In recent years, thousands of refugees have attempted the dangerous crossing across the Mediterranean. Millions of Syrians have been forced to flee their country because of incessant civil war. As a historically disadvantaged population, what other obstacles do women in these situations face when seeking refuge abroad? While international laws protect the rights of women and asylum seekers, scholars have not discussed what effect ratifying these treaties has on women seeking asylum. This study aims to bridge the gaps in the research by examining the extent to which women’s rights, as written in international laws, are incorporated into domestic legislation and hence impact women seeking asylum. The following analysis also examines the potential impact of asylum decision makers’ implementation of these rights. These variables are examined through a qualitative comparative case study of Belgium and the Netherlands. My research results show that neither of these predicted variables impact the dependent variable (the number of women granted asylum) in the anticipated manner. Further research must be conducted to understand what variables do influence how many women are granted asylum.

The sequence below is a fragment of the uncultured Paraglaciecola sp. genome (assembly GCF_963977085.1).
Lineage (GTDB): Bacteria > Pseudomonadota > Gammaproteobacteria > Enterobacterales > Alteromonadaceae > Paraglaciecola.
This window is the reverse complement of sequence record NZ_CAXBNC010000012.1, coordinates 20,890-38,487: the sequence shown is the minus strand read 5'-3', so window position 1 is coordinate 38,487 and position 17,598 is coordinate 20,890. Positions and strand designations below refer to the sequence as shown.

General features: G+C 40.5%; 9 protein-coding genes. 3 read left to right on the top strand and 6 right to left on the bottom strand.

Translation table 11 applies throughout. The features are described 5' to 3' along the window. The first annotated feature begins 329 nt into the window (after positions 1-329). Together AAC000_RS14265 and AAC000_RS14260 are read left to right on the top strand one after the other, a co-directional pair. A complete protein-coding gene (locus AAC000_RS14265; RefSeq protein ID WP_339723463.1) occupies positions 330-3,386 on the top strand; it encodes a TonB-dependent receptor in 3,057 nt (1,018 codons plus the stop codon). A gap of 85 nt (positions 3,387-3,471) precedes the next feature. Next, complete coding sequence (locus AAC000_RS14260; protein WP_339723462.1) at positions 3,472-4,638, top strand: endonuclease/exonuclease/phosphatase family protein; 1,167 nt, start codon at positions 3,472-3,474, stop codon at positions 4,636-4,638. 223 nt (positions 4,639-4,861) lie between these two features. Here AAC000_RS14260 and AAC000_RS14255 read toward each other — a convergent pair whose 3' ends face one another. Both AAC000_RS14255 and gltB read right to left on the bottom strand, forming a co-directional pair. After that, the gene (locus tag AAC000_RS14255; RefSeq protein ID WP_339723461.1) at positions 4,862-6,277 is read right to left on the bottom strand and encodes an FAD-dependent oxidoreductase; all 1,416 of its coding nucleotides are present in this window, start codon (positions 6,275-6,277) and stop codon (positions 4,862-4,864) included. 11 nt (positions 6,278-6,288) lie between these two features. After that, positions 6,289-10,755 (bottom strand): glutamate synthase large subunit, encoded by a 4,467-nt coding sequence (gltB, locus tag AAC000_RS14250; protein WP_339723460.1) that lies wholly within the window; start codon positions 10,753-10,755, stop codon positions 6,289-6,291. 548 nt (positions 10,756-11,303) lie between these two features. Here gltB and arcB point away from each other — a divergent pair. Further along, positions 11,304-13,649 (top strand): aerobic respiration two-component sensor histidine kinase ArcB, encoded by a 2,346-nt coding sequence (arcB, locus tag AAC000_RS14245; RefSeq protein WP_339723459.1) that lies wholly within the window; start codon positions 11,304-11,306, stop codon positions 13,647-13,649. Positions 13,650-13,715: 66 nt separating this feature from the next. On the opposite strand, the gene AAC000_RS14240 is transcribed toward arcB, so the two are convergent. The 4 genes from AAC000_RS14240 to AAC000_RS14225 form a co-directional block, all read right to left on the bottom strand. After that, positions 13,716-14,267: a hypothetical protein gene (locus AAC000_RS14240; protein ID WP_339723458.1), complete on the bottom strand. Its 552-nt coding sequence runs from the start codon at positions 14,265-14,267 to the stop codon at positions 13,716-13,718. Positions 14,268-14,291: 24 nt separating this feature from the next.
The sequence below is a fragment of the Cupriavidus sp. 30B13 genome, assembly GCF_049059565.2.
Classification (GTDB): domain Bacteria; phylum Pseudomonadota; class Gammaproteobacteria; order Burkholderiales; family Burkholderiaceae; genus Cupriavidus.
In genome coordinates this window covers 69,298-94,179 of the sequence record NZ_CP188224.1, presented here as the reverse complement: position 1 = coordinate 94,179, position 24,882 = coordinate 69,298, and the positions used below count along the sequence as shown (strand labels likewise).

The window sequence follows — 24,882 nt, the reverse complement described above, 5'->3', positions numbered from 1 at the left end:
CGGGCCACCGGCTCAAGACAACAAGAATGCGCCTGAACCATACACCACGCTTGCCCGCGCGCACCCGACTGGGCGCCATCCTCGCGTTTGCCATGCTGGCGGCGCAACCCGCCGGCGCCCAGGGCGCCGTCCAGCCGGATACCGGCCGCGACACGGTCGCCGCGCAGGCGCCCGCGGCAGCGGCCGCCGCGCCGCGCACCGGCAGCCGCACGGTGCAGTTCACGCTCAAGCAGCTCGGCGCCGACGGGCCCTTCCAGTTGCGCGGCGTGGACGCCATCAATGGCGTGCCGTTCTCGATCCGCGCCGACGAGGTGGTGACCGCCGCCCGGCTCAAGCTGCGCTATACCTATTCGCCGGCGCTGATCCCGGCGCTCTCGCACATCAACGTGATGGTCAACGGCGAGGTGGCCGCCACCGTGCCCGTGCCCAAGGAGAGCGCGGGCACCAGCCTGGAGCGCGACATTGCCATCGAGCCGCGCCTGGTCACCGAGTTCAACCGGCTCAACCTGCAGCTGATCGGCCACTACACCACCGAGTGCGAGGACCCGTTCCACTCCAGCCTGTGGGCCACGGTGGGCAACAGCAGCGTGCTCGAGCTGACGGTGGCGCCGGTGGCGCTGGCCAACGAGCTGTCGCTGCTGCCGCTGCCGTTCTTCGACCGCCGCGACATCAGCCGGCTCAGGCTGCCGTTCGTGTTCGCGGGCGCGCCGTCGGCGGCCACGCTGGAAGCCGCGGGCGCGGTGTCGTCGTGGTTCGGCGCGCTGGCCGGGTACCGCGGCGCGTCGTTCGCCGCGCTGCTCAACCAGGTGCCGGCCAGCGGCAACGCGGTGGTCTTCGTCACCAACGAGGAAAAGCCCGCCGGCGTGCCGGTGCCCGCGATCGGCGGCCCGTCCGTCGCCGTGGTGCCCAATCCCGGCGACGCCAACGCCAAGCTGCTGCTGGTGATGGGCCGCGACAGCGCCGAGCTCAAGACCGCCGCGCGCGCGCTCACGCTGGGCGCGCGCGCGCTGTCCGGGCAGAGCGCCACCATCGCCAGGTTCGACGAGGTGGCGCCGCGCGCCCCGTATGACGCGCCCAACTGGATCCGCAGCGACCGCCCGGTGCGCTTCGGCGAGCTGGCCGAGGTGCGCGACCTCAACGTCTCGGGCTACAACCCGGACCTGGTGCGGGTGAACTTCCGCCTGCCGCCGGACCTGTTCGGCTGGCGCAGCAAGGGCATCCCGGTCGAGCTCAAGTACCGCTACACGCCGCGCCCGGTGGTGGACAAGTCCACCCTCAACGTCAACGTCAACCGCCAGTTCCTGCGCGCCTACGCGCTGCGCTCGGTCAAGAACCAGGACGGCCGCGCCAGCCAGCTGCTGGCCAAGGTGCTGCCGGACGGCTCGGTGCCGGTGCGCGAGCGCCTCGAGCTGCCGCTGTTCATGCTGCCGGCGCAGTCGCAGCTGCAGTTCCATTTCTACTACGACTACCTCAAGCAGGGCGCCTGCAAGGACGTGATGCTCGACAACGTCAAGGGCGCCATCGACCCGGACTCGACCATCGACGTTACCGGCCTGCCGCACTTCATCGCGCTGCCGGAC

Carl, Alena, "Finding Home: the Impact of Implementing International Law Through Domestic Legislation and Judges on Women Seeking Asylum" (2019). Senior Independent Study Theses. Paper 8568.
Comparative Politics | Human Rights Law | Immigration Law | International Law | Judges | Law and Gender
asylum, asylum seekers, women, international law
Bachelor of Arts
Senior Independent Study Thesis
© Copyright 2019 Alena Carl